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Messages - rogue

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1
Ripping Amiga music / Re: Up Rough musicdisks
« on: March 20, 2015, 18:11:04 »
Great! I am really happy to hear that.

I must say I do miss the good old days and hacking with UAE is like a time machine. And it also help make my tiny contribution to the awesome AMP. Now, I go back optimizing my 68000 mandelbrot code, see you again in next music disk!
2
Ripping Amiga music / Re: Up Rough musicdisks
« on: March 19, 2015, 16:57:11 »
I saved all the modules of up-ep003 with 's' key and the compared to files decrypted with the tool. Each of the 5 modules was identical. Maybe the old AMP files were obtained from some other source, or maybe ripped with something like ProWizard from memory?
3
Ripping Amiga music / Re: Up Rough musicdisks
« on: March 18, 2015, 18:52:24 »
You're welcome, and I'm happy to hear the tool gets some serious action right away. :)

But I'm confused about the 's' function now. I ran my tool on one of the encrypted modules and got one file, then saved the same module with 's' command. I did bit-by-bit comparison and the files were identical. Or did I just manage to pick a module which is not affected by clearing the first 4 bytes (and shouldn't that be 2 bytes if we are talking about the repeat info)?
4
Ripping Amiga music / Re: Up Rough musicdisks
« on: March 17, 2015, 00:34:06 »
The 'save' feature saves from memory or converts from disk ? I'd say from memory since it saves the "current" music.

Hmm. I wonder - if you can't tell the difference, does it really, really matter? I will show you that in this case they are the same, but as you probably won't believe me without seeing the disk rip decoder yourself, we will go the hard way. :) So, let us begin.

I was able to locate the decryption (or perhaps just descrambling or decoding) code with UAE by using breakpoints to intercept dos.library Read() calls and examining what happens next in the code. This turned out to be both easy and fruitful, as the program immediately decodes the file after loading. With disassembler I saw a call to subroutine that does some odd bit fiddling with the loaded data. It looked promising so I ran it to completion and the end result was decoded file in the same memory location. Yay! Below is the decoder for your viewing pleasure. It is called with the address of loaded data in registers a0 and a1, and the length of the loaded data in d0.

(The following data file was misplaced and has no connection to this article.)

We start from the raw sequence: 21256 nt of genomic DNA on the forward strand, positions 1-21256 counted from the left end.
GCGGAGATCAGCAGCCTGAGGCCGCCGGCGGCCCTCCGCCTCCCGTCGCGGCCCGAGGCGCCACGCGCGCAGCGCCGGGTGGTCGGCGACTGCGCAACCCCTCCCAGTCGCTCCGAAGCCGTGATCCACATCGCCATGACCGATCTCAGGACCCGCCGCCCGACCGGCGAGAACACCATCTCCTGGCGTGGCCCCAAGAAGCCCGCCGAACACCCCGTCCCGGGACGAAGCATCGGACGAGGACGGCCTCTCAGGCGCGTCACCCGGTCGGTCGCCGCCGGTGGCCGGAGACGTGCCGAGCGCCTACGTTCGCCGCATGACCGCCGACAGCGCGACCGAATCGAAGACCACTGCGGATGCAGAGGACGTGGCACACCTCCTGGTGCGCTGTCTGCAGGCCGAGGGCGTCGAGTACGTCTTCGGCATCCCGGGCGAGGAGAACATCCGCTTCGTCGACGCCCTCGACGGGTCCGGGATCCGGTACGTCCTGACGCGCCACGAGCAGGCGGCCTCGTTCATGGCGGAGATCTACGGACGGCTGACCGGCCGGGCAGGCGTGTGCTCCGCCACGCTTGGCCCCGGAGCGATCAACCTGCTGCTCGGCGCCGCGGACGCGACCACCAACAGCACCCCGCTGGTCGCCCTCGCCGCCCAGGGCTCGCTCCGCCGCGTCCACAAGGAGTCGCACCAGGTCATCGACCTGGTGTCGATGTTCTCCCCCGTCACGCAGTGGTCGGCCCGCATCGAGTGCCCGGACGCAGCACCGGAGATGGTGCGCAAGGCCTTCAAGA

Code: [Select]
4005acb8: 48e7 7ff0 41f0 0800 43f1 MVMLE.L #$7ff0,-(A7)
4005acbc: 41f0 0800 43f1 0800 45f9 LEA.L (A0, D0.L*1, $00) == $400cc6e1,A0
4005acc0: 43f1 0800 45f9 4005 f350 LEA.L (A1, D0.L*1, $00) == $400cc6e1,A1
4005acc4: 45f9 4005 f350 47f9 4005 LEA.L $4005f350,A2
4005acca: 47f9 4005 f394 7227 740d LEA.L $4005f394,A3
4005acd0: 7227 740d 760d 2e00 1821 MOVE.L #$00000027,D1
4005acd2: 740d 760d 2e00 1821 1a32 MOVE.L #$0000000d,D2
4005acd4: 760d 2e00 1821 1a32 1800 MOVE.L #$0000000d,D3
4005acd6: 2e00 1821 1a32 1800 1433 MOVE.L D0,D7
4005acd8: 1821 1a32 1800 1433 2800 MOVE.B -(A1),D4
4005acda: 1a32 1800 1433 2800 bb04 MOVE.B (A2, D1.L*1, $00) == $400cc6e1,D5
4005acde: 1433 2800 bb04 1633 3800 MOVE.B (A3, D2.L*1, $00) == $5008cef1,D2
4005ace2: bb04 1633 3800 1104 b902 EOR.B D5,D4
4005ace4: 1633 3800 1104 b902 b903 MOVE.B (A3, D3.L*1, $00) == $40069001,D3
4005ace8: 1104 b902 b903 0202 003f MOVE.B D4,-(A0)
4005acea: b902 b903 0202 003f e40b EOR.B D4,D2
4005acec: b903 0202 003f e40b 1202 EOR.B D4,D3
4005acee: 0202 003f e40b 1202 b701 AND.B #$3f,D2
4005acf2: e40b 1202 b701 5387 66dc LSR.B #$00000002,D3
4005acf4: 1202 b701 5387 66dc 43f9 MOVE.B D2,D1
4005acf6: b701 5387 66dc 43f9 4005 EOR.B D3,D1
4005acf8: 5387 66dc 43f9 4005 f348 SUB.L #$00000001,D7
4005acfa: 66dc 43f9 4005 f348 7200 BNE.B #$ffffffffffffffdc == 4005acd8 (TRUE)
4005acfc: 43f9 4005 f348 7200 740d LEA.L $4005f348,A1
4005ad02: 7200 740d 760d 7800 7a00 MOVE.L #$00000000,D1
4005ad04: 740d 760d 7800 7a00 7c00 MOVE.L #$0000000d,D2
4005ad06: 760d 7800 7a00 7c00 5380 MOVE.L #$0000000d,D3
4005ad08: 7800 7a00 7c00 5380 1c10 MOVE.L #$00000000,D4
4005ad0a: 7a00 7c00 5380 1c10 1e06 MOVE.L #$00000000,D5
4005ad0c: 7c00 5380 1c10 1e06 ccf1 MOVE.L #$00000000,D6
4005ad0e: 5380 1c10 1e06 ccf1 4800 SUB.L #$00000001,D0
4005ad10: 1c10 1e06 ccf1 4800 da06 MOVE.B (A0),D6
4005ad12: 1e06 ccf1 4800 da06 1c32 MOVE.B D6,D7
4005ad14: ccf1 4800 da06 1c32 1800 MULU.W (A1, D4.L*1, $00) == $400d67f4,D6
4005ad18: da06 1c32 1800 5404 bd07 ADD.B D6,D5
4005ad1a: 1c32 1800 5404 bd07 10c7 MOVE.B (A2, D1.L*1, $00) == $400cc6e1,D6
4005ad1e: 5404 bd07 10c7 0204 0006 ADD.B #$00000002,D4
4005ad20: bd07 10c7 0204 0006 1433 EOR.B D6,D7
4005ad22: 10c7 0204 0006 1433 2800 MOVE.B D7,(A0)+
4005ad24: 0204 0006 1433 2800 7c00 AND.B #$06,D4
4005ad28: 1433 2800 7c00 1633 3800 MOVE.B (A3, D2.L*1, $00) == $5008cef1,D2
4005ad2c: 7c00 1633 3800 bf02 bf03 MOVE.L #$00000000,D6
4005ad2e: 1633 3800 bf02 bf03 0202 MOVE.B (A3, D3.L*1, $00) == $40069001,D3
4005ad32: bf02 bf03 0202 003f e40b EOR.B D7,D2
4005ad34: bf03 0202 003f e40b 1202 EOR.B D7,D3
4005ad36: 0202 003f e40b 1202 b701 AND.B #$3f,D2
4005ad3a: e40b 1202 b701 5380 66cc LSR.B #$00000002,D3
4005ad3c: 1202 b701 5380 66cc 7001 MOVE.B D2,D1
4005ad3e: b701 5380 66cc 7001 ba10 EOR.B D3,D1